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Pharm & NS



Role of bioactive lipids in the protective pathways of obesity in ischemic cardiomyopathy

Photo of Dr. Ahmed Abdel-Latif, Assistant Professor, CardiologysAhmed Abdel-Latif. M.D.
Assistant Professor
Division of Cardiology
Department of Internal Medicine

Obesity is approaching epidemic state in the western world and is a known risk factor for acute myocardial infarction (AMI). AMI and the subsequent ischemic heart disease (IHD) are often complicated with high mortality and poor overall prognosis despite significant advances in medical therapy and revascularization strategies. Currently, short of heart transplantation with all of its inherit limitations, there are no available treatment strategies that replace the infracted myocardium and therapies are largely palliative. Paradoxically, obesity may also confer a protective effect against AMI-associated remodeling which leads to IHD. The molecular basis for this protection is poorly understood. AMI initiates poorly understood innate reparatory mechanisms through which BMSPCs are mobilized and home towards the ischemic myocardium contributing to myocardial regeneration and correlating with cardiac recovery. Our preliminary data indicates that bioactive lipids such as sphingosine-1 phosphate (S1P), but not traditional chemokines, play a quintessential role in this mobilization and homing. Interestingly, obesity and the associated metabolic syndrome are associated with alterations in bioactive lipids’ metabolism. Our objective in this application, therefore, is to develop better understanding of the obesity-associated alterations in AMI-induced stem cell mobilization pathways, specially those involving bioactive lipids, and devise therapies that harness this process for therapeutic myocardial regeneration strategies. Our central hypothesis has been formulated based upon the existing literature and our strong preliminary data demonstrating that BMSPCs express S1P receptors and will migrate towards plasma from AMI patients in an S1P dependent fashion. Our rationale for these studies is that understanding the protective role of bioactive lipids and stem cell mobilization during AMI in obesity would help establish a strong scientific framework for eventual generalizable human myocardial regenerative clinical trials utilizing the available and new pharmacological modulators of bioactive lipids and their receptors. In addition to clinical studies, our approach will exploit small molecule-strategies in mouse models through examining the obesity associated molecular and cellular pathways, specially those involving bioactive lipids, that are activated by myocardial infarction (Aim 1); and examine the modulation of bioactive lipids’ metabolism and receptor expression to enhance cardiac recovery following AMI (Aim 2).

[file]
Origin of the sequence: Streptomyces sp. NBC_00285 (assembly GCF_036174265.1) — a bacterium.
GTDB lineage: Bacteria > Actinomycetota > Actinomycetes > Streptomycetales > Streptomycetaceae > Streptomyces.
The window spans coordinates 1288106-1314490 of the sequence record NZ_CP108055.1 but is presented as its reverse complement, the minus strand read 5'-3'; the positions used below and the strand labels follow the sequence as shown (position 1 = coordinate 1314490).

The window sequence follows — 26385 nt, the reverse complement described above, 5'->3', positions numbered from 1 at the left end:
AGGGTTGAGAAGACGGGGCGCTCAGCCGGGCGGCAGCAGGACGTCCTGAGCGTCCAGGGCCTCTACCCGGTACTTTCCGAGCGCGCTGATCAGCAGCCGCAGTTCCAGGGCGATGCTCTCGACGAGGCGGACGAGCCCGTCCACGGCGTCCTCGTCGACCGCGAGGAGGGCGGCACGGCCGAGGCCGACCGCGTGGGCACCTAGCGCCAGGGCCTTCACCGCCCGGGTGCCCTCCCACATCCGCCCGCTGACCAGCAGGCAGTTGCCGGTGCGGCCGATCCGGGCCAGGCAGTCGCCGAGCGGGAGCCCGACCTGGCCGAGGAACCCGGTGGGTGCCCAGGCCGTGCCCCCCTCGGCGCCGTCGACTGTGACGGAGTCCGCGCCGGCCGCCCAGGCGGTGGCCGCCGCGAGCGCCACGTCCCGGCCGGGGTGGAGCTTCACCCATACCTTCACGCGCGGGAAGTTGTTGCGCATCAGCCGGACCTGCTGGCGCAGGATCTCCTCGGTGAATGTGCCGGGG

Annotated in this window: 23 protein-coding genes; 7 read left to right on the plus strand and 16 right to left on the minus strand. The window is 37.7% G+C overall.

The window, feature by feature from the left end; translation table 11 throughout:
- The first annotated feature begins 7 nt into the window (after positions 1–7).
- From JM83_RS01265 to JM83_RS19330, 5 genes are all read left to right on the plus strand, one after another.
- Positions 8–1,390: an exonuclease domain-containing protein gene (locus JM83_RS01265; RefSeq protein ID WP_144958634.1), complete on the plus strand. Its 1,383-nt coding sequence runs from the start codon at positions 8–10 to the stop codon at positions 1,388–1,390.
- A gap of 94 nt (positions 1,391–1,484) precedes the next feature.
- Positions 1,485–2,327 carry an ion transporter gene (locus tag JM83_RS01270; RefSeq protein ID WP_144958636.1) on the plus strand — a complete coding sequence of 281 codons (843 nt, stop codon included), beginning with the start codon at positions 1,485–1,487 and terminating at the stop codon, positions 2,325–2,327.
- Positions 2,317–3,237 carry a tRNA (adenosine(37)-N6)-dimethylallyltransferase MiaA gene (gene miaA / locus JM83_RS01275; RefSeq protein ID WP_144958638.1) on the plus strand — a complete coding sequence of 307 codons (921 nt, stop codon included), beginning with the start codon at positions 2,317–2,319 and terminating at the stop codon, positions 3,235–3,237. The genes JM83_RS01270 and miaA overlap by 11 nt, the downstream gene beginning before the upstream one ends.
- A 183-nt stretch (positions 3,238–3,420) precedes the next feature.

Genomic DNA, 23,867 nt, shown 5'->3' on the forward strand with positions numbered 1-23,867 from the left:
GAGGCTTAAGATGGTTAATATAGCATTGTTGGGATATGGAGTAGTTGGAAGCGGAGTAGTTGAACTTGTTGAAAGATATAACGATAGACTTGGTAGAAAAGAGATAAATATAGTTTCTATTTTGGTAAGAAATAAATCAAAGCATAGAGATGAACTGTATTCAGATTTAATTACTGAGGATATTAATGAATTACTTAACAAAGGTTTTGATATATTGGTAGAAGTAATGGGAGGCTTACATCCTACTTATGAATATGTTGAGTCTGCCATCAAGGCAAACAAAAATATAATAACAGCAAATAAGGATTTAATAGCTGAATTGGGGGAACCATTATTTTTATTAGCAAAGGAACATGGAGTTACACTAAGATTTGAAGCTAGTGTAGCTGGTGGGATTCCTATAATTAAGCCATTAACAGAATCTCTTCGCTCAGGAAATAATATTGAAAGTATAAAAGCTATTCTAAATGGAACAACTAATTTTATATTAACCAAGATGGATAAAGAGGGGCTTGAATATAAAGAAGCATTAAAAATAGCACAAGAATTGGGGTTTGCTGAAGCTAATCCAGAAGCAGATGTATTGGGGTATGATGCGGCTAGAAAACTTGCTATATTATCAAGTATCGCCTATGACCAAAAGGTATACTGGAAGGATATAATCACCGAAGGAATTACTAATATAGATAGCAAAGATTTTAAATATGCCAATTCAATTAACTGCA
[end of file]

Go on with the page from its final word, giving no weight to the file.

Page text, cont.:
Photo of Dr.Susan Smyth, Professor and Chief of Cardiovascular MedicineSusan Smyth, M.D., Ph.D.
Professor and Chief of Cardiovascular Medicine
Department of Internal Medicine






Photo of Dr.Andrew Morris Professor, Department of CardiologyAndrew Morris, Ph.D.
Division of Cardiology
Molecular and Cellular Biochemistry
Department of Internal Medicine

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